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  1. #1
    TarHEEL Man
    Firehouse.com Guest

    Thumbs up The TarHEEL Ram Stabilizer

    Has anybody heard of or seen The TarHEEL
    Ram Stabilizer used? If so what were your
    thoughts?


  2. #2
    Carl Avery
    Firehouse.com Guest

    Post

    While some say clamping the Rocker pannel is an acceptable method to secure a ram. I got to say it is not my idea of what is the best. I am a contiued supporter of the Rocker pannel device Like the Rescue42 O'connell Rescue Plate. I know there are other opinions out there but this is mine, lets here from the rest of you. Oh yeah How many different Jobs can this tool do? and what is its cost? Is it cost effective?

    ------------------
    Carl D. Avery

  3. #3
    Lewiston2Capt
    Firehouse.com Guest

    Post

    We use a home made device in my company that is a 1 foot long 6" I-beam with 1/2" bar stock welded in three locations, the I beam sits on the rocker panel and the ram catches the 1/2" bar stock. Works well. We call it a ram block.



    ------------------
    Shawn M. Cecula
    Captain
    Lewiston Fire Co. No. 2

  4. #4
    Ron Shaw
    Firehouse.com Guest

    Thumbs up

    Carl,

    I think you know my opinion, however others may not. Originally, I like many thought it was an expensive one purpose tool. However, after using it for just one week, I would consider putting it in a budget if I were buying rescue equipment. You also have to remember that this is a hydraulic rescue tool, I don't know of any in-expesive hydraulic tools in our industry.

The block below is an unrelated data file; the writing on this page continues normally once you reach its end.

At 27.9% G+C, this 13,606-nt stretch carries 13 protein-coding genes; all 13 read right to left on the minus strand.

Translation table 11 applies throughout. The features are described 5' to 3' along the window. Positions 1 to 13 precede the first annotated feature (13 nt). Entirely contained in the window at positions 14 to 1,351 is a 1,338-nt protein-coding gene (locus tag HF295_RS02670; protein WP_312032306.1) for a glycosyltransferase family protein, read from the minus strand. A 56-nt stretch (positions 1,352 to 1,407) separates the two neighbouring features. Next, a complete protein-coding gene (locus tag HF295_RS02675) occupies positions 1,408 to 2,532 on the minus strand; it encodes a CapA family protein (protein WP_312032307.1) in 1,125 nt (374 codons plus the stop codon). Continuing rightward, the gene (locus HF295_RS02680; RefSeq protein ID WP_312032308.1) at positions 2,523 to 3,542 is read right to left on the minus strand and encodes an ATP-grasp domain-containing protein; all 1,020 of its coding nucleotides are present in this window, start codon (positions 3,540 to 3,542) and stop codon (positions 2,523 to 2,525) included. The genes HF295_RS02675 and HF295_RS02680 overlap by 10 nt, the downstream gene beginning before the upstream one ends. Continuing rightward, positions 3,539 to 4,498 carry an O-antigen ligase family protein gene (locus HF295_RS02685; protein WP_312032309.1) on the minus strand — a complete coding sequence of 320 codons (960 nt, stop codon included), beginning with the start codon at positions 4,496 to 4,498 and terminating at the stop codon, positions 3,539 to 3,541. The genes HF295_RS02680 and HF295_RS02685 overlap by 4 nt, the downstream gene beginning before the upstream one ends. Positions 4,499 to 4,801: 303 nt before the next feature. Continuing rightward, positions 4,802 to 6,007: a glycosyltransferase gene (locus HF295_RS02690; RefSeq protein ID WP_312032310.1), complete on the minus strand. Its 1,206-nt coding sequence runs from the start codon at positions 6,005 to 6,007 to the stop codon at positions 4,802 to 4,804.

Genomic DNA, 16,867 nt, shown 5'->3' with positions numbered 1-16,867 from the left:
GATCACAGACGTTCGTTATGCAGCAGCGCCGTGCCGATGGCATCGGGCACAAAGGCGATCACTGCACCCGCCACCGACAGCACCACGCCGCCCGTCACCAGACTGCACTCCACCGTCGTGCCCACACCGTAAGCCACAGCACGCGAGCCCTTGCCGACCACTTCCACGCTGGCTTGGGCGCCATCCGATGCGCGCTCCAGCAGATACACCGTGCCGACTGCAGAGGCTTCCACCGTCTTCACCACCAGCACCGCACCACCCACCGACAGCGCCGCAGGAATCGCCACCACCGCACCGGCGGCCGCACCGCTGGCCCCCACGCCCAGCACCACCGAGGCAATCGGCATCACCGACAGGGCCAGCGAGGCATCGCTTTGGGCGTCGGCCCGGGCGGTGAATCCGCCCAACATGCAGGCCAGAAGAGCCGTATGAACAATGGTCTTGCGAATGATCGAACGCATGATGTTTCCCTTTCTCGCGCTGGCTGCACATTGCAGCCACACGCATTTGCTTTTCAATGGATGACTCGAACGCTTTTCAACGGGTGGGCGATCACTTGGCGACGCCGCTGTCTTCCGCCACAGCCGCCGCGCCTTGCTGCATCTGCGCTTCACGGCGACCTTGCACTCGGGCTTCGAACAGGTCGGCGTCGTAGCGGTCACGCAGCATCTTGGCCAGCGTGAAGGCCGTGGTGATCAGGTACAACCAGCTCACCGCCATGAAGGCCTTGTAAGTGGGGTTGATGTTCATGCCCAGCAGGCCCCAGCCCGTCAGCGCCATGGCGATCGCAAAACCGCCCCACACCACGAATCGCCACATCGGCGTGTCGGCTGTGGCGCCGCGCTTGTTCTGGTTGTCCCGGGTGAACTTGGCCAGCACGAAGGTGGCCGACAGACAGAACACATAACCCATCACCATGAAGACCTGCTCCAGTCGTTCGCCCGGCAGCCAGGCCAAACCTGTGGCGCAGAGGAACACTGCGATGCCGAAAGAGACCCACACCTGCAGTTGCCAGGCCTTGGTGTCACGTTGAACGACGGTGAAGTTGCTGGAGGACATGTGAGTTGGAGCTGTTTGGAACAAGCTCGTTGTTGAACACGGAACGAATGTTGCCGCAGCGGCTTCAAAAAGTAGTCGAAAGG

The makers of the TarHeel sent me a tool to evaluate. Recently I had a 4 day advanced extrication program. The students in the program used the tool and then I let them evaluate it. I have to say the students all liked it, I was equally impressed with the proformance as well. We didn't have a lot of time to spend on playing with new equipment, a simple quick explaination from the TarHeel directions and that was it.

    The students were a little leary about pumping the pressure up to 7,000 PSI at first, but other than that it is a simple operation.

    Will you have to use it everytime, no, as with any buttress. However when it is needed, I can see that it will do the job. Does it do what I expect it to do, yes. Does the product justify the the expense, in my own opinion, yes. Will I personally use a home made rocker panel shoe again, not while I have the TarHeel. Less liability on my part while conducting a training program, I do believe that this is the safest way to push off the rocker panel. I have not used all the differnet makes of rams yet, I was told by the manufacturer that it will work on any brand name ram. To date, I have used it with both the Res Q Tek and Hurst rams.

    To be quite honest, I am surprised the rescue tool companies haven't tried to make their own version or purchase the patent for this one, it's a good product. Far better than some of the other options available at this time.

    While I may not use all of the depictions that were sent to me for my review, as with any other rescue tool, for rolling a dash it was excellent.